Magnum P.I., Jim Rockford and Nick and Nora Charles make the world of private investigating look cool and (sometimes) sophisticated. They’re smart and funny, and they always catch the bad guy. In reality, becoming a private investigator is, like any other career, something that takes time, talent and hard work. There will be thrilling moments just like on TV and in the movies. However, there will also be plenty of dull ones — the moments that they never show on screen — when you’re waiting and waiting for someone to do something. Here’s what you’ll need to do to launch your own career as a P.I. and a little bit more about the highs and lows you can look forward to.
While your favorite fictional private investigator might not show you a totally accurate picture of what their real-life counterpart does, they're all accurate in showing that private investigators spend a lot of time gathering clues and analyzing evidence. This work might be for a personal client who's looking for a missing loved one or having a partner surveilled to see if they’re cheating. It could also be on behalf of a legal client to help gather and review evidence in preparation for a trial. While some P.I. professionals do chase down the subjects of their investigations (though, most don’t drive Ferraris — sorry!), many more spend time at computers analyzing facts, figures or even cybercrimes.
Beyond possessing a fair amount of patience and dedication, the qualifications you'll need to become a private investigator include an analytical and curious mind. You'll also need to be open to lots of possible outcomes to a given case. While some situations can be fairly predictable, that's not always the case. Being able to examine all of the evidence available to you will help you do solid work and build trust with your clients.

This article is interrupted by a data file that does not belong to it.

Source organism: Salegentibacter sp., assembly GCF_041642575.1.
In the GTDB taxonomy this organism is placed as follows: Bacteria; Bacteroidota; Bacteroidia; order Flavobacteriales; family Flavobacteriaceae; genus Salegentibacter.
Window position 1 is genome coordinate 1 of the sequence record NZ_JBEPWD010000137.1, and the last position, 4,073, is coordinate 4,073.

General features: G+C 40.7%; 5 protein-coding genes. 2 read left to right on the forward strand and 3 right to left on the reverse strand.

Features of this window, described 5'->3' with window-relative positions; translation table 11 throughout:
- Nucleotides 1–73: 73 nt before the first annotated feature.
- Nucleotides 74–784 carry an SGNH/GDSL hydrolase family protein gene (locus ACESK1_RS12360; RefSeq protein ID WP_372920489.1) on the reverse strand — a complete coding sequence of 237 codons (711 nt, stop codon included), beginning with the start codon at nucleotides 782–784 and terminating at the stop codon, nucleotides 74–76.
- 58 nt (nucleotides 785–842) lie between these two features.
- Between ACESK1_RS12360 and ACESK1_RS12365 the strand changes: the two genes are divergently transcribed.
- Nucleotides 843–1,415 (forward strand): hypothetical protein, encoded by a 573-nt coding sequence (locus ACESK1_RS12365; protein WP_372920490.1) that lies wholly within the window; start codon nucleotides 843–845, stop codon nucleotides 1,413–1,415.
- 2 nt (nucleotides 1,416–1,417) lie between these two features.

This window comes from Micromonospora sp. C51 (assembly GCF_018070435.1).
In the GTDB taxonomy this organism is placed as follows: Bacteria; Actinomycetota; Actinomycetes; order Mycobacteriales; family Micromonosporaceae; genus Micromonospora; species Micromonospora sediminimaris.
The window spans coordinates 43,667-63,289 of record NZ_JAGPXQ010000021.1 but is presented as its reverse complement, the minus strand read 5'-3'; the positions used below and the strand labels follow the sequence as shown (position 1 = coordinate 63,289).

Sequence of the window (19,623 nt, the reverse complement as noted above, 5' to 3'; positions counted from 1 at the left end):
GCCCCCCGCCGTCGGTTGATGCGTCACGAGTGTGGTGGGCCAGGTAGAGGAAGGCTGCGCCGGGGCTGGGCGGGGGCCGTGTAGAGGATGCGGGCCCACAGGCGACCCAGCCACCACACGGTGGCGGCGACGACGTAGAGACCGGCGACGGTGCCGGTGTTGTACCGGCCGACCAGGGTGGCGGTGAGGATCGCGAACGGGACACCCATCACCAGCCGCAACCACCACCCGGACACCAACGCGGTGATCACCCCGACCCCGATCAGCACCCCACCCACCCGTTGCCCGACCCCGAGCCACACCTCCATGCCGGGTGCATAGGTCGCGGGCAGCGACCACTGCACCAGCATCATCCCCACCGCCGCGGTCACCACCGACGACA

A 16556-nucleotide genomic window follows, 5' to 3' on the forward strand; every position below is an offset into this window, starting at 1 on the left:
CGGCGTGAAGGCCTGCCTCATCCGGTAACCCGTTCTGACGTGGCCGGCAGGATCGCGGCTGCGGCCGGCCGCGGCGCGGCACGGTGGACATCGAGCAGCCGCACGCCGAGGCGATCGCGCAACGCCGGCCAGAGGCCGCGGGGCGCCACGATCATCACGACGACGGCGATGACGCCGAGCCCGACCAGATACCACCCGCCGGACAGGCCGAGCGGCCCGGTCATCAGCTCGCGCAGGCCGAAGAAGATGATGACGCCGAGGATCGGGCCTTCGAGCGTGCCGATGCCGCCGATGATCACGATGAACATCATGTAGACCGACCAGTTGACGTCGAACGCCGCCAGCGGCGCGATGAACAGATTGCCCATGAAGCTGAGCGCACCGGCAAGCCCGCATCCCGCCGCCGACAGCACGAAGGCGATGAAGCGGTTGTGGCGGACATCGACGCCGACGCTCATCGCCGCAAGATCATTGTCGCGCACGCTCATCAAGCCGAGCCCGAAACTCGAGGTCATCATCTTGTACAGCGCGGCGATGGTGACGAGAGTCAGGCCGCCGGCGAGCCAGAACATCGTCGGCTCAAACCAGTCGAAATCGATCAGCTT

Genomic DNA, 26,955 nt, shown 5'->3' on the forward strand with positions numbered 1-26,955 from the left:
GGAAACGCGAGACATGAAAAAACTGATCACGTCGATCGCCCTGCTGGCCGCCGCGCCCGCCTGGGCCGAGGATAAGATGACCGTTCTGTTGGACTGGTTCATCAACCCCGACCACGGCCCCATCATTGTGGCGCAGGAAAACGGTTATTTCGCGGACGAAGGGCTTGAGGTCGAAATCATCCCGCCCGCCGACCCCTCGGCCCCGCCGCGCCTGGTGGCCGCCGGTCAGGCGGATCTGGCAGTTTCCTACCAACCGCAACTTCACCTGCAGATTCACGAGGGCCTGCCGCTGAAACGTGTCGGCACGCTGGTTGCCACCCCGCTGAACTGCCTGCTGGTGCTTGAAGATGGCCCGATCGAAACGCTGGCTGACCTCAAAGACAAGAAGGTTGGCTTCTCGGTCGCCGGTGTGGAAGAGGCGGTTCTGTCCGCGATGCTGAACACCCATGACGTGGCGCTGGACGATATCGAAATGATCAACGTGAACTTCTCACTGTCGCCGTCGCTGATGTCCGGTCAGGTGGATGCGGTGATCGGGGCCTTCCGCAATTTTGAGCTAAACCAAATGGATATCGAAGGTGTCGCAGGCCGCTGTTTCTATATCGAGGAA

Whether someone is gathering evidence on the street or in the office, patience and attention to detail are incredibly important. It takes time to put together the puzzle pieces of any investigation, but the payoff is very satisfying.
Most private investigators have at least a bachelor’s degree, and some states have requirements regarding education. At the very least, a high school diploma or equivalent is required. For those candidates who have associate’s or bachelor’s degrees, many find that studying criminal justice or forensic science is helpful.
Virtually every state in the U.S. requires aspiring private investigators to gain some sort of law enforcement experience before they can consider taking the next step in their career goals. The amount of time varies, though typically, thousands of hours are required. You can gain that experience via military service, working on a police force or working under a licensed P.I., attorney or other professional firm that uses private investigators regularly. Even the private eyes on TV have some kind of experience.
You’ll probably need to get fingerprinted to even apply for a license. This is a simple process, but it’s an important one to make sure private investigators don’t have anything in their backgrounds that might compromise their professional work. Note that some higher-level jobs might eventually require a more comprehensive background check.